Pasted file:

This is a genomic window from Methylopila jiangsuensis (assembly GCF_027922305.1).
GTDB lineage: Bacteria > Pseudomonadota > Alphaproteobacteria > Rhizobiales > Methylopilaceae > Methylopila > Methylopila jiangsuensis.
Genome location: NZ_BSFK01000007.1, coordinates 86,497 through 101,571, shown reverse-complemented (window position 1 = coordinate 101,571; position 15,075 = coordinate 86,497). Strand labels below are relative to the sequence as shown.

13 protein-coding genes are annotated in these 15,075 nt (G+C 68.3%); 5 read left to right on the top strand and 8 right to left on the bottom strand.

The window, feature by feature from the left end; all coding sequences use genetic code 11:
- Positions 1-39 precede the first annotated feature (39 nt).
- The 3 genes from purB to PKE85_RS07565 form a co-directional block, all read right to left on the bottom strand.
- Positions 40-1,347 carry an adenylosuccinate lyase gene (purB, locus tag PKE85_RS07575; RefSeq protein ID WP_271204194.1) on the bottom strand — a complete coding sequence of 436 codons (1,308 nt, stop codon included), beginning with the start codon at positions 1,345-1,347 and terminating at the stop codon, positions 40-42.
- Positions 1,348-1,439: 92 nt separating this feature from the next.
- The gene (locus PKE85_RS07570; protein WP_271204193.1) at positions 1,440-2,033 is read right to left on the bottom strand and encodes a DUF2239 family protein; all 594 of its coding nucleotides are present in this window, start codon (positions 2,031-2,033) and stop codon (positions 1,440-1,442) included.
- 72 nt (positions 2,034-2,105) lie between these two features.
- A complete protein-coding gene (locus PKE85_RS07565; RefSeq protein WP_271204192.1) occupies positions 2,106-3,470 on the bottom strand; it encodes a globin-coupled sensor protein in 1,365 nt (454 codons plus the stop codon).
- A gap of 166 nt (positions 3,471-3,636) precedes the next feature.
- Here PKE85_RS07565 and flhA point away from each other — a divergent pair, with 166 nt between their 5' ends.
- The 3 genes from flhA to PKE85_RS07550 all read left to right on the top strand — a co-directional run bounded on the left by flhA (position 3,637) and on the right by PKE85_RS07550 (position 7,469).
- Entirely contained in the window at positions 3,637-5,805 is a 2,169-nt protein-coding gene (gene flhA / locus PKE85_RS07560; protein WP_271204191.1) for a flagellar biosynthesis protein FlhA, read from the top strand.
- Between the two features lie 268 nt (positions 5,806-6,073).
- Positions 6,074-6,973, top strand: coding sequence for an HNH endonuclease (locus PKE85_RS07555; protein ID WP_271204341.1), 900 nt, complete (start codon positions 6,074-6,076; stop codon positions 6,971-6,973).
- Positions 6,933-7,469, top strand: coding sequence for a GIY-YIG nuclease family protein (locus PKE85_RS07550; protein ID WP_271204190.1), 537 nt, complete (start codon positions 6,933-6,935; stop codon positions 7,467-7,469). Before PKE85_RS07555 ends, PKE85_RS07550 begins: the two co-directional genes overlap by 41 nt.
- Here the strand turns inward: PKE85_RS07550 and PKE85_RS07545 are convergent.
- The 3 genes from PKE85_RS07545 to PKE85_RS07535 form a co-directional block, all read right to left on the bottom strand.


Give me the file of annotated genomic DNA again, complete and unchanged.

This is a genomic window from Methylopila jiangsuensis (assembly GCF_027922305.1).
GTDB lineage: Bacteria > Pseudomonadota > Alphaproteobacteria > Rhizobiales > Methylopilaceae > Methylopila > Methylopila jiangsuensis.
Genome location: NZ_BSFK01000007.1, coordinates 86,497 through 101,571, shown reverse-complemented (window position 1 = coordinate 101,571; position 15,075 = coordinate 86,497). Strand labels below are relative to the sequence as shown.

13 protein-coding genes are annotated in these 15,075 nt (G+C 68.3%); 5 read left to right on the top strand and 8 right to left on the bottom strand.

The window, feature by feature from the left end; all coding sequences use genetic code 11:
- Positions 1-39 precede the first annotated feature (39 nt).
- The 3 genes from purB to PKE85_RS07565 form a co-directional block, all read right to left on the bottom strand.
- Positions 40-1,347 carry an adenylosuccinate lyase gene (purB, locus tag PKE85_RS07575; RefSeq protein ID WP_271204194.1) on the bottom strand — a complete coding sequence of 436 codons (1,308 nt, stop codon included), beginning with the start codon at positions 1,345-1,347 and terminating at the stop codon, positions 40-42.
- Positions 1,348-1,439: 92 nt separating this feature from the next.
- The gene (locus PKE85_RS07570; protein WP_271204193.1) at positions 1,440-2,033 is read right to left on the bottom strand and encodes a DUF2239 family protein; all 594 of its coding nucleotides are present in this window, start codon (positions 2,031-2,033) and stop codon (positions 1,440-1,442) included.
- 72 nt (positions 2,034-2,105) lie between these two features.
- A complete protein-coding gene (locus PKE85_RS07565; RefSeq protein WP_271204192.1) occupies positions 2,106-3,470 on the bottom strand; it encodes a globin-coupled sensor protein in 1,365 nt (454 codons plus the stop codon).
- A gap of 166 nt (positions 3,471-3,636) precedes the next feature.
- Here PKE85_RS07565 and flhA point away from each other — a divergent pair, with 166 nt between their 5' ends.
- The 3 genes from flhA to PKE85_RS07550 all read left to right on the top strand — a co-directional run bounded on the left by flhA (position 3,637) and on the right by PKE85_RS07550 (position 7,469).
- Entirely contained in the window at positions 3,637-5,805 is a 2,169-nt protein-coding gene (gene flhA / locus PKE85_RS07560; protein WP_271204191.1) for a flagellar biosynthesis protein FlhA, read from the top strand.
- Between the two features lie 268 nt (positions 5,806-6,073).
- Positions 6,074-6,973, top strand: coding sequence for an HNH endonuclease (locus PKE85_RS07555; protein ID WP_271204341.1), 900 nt, complete (start codon positions 6,074-6,076; stop codon positions 6,971-6,973).
- Positions 6,933-7,469, top strand: coding sequence for a GIY-YIG nuclease family protein (locus PKE85_RS07550; protein ID WP_271204190.1), 537 nt, complete (start codon positions 6,933-6,935; stop codon positions 7,467-7,469). Before PKE85_RS07555 ends, PKE85_RS07550 begins: the two co-directional genes overlap by 41 nt.
- Here the strand turns inward: PKE85_RS07550 and PKE85_RS07545 are convergent.
- The 3 genes from PKE85_RS07545 to PKE85_RS07535 form a co-directional block, all read right to left on the bottom strand.